Review of Rediscovering Church: The Story and Vision of Willow Creek Community Church

Lynne and Bill Hybles share their story in detail of building Willow Creek Community Church from only a vision and dream.  The first half of Rediscovering Church: The Story and Vision of Willow Creek Community Church is composed by Lynne who begins with Bill and her first engagement that she broke off.  She shares of the two of them beginning their ministry together and Billy learning the gifts God had given him of teaching and leadership.  Lynne describes their journey of stepping out in faith to plant a church while both of them were only twenty-three years old.  She honestly shares the difficulties of this season of men coming to Bill stating they were about to lose all the collateral they had put on the line for the church, Bill trying to get out of debt by selling tomatoes door to door, a scandal in the church that split it in half, and the Lord protecting them from purchasing a condemned property.

Bill’s half of this work takes on less of a narrative form, but rather conveys his passion and zeal to see irreligious people become saints.  Bill also shares about times of incredible joy in watching the congregation of Willow Creek grow, make disciples, reach out to others, and give so generously.  He furthermore shares of difficult times and decisions as a leader, yet amidst every struggle and time of questioning of seeing God’s faithfulness.  Hybles consistently focuses on the importance of continuing to reach out to unbelievers and charging members of the congregation to do the same in order to see growth.

A key helpful feature of Rediscvoering Church: The Story and Vision of Willow Creek Community Church is Lynne and Bill’s honestly.  Lynne shared honestly and openly of times when Bill was “married to the ministry” and she had to seek companionship with fellow staff member’s wives in the loneliness.  They share honestly about the difficulty of stewarding such a large congregation with such a small budget to begin with and such big decisions to be made with a team of only three elders.  The Hybles are open and honest about their mistakes and point so consistently to God’s faithfulness to their obedience.  A limiting feature of the Hybles’ work is the stark difference in Lynne and Bill’s writing styles as Lynne provides a narrative and seems to set Bill up to tell the rest of the story in the second half.  Bill, instead, seems to passionately teach a sermon on continuing to reach beyond the walls of the church and tells stories of radical conversion.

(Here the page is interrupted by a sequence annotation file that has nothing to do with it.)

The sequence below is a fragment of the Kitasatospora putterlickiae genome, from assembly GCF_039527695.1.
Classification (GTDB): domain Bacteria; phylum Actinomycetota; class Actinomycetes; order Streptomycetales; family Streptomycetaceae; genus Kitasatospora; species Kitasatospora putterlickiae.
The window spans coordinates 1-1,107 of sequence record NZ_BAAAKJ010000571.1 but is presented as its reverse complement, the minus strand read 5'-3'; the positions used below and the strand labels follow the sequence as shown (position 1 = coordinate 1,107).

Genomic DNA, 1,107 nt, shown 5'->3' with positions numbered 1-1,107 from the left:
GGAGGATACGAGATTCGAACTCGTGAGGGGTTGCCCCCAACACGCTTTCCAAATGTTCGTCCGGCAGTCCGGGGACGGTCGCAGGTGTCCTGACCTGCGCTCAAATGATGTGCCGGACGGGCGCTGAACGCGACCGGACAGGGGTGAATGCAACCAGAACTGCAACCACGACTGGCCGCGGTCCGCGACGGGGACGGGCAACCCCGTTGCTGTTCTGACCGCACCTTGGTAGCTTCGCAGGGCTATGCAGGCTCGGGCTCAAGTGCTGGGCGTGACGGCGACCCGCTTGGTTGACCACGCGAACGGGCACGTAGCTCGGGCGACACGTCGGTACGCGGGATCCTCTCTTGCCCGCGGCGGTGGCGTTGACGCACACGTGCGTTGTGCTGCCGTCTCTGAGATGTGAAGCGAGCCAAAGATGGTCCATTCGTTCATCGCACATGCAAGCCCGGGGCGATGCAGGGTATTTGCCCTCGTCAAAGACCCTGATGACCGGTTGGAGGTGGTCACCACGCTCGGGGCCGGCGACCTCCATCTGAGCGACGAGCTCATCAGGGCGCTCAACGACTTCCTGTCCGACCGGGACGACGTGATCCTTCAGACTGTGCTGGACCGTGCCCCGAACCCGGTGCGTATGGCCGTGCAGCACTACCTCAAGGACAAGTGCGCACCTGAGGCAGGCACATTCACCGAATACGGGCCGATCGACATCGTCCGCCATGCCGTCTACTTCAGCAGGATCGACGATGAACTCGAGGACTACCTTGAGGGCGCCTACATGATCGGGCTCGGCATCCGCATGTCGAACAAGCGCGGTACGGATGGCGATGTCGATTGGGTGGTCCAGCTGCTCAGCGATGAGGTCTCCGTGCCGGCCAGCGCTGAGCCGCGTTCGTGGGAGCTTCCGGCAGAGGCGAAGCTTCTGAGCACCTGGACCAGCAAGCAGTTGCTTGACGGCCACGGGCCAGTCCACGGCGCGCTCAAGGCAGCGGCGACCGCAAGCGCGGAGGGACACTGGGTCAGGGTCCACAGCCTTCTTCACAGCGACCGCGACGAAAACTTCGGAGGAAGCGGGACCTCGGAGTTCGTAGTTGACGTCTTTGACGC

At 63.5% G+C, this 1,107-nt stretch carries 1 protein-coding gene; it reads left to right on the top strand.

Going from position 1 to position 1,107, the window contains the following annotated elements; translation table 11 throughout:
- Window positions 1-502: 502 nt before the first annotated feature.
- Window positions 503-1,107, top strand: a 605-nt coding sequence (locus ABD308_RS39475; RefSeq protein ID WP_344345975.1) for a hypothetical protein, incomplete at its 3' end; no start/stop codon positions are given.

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profMy name is Emily Katherine.  On this page you’ll find lessons I’ve learned through my own story.  You’ll find book reviews and recommendations.  And in between you’ll find a few resources I use in teaching middle school through college students.

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Review of Pastor’s Wife: Strengthened by Grace for a Life of Love